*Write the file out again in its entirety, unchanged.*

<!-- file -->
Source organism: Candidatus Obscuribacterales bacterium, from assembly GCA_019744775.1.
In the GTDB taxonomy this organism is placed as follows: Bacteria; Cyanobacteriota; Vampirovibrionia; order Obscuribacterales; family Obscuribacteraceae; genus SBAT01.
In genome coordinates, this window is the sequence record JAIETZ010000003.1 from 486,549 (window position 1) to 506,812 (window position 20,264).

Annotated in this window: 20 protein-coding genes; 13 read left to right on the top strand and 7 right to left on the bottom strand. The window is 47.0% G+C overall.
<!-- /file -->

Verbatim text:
Source organism: Candidatus Obscuribacterales bacterium, from assembly GCA_019744775.1.
In the GTDB taxonomy this organism is placed as follows: Bacteria; Cyanobacteriota; Vampirovibrionia; order Obscuribacterales; family Obscuribacteraceae; genus SBAT01.
In genome coordinates, this window is the sequence record JAIETZ010000003.1 from 486,549 (window position 1) to 506,812 (window position 20,264).

Annotated in this window: 20 protein-coding genes; 13 read left to right on the top strand and 7 right to left on the bottom strand. The window is 47.0% G+C overall.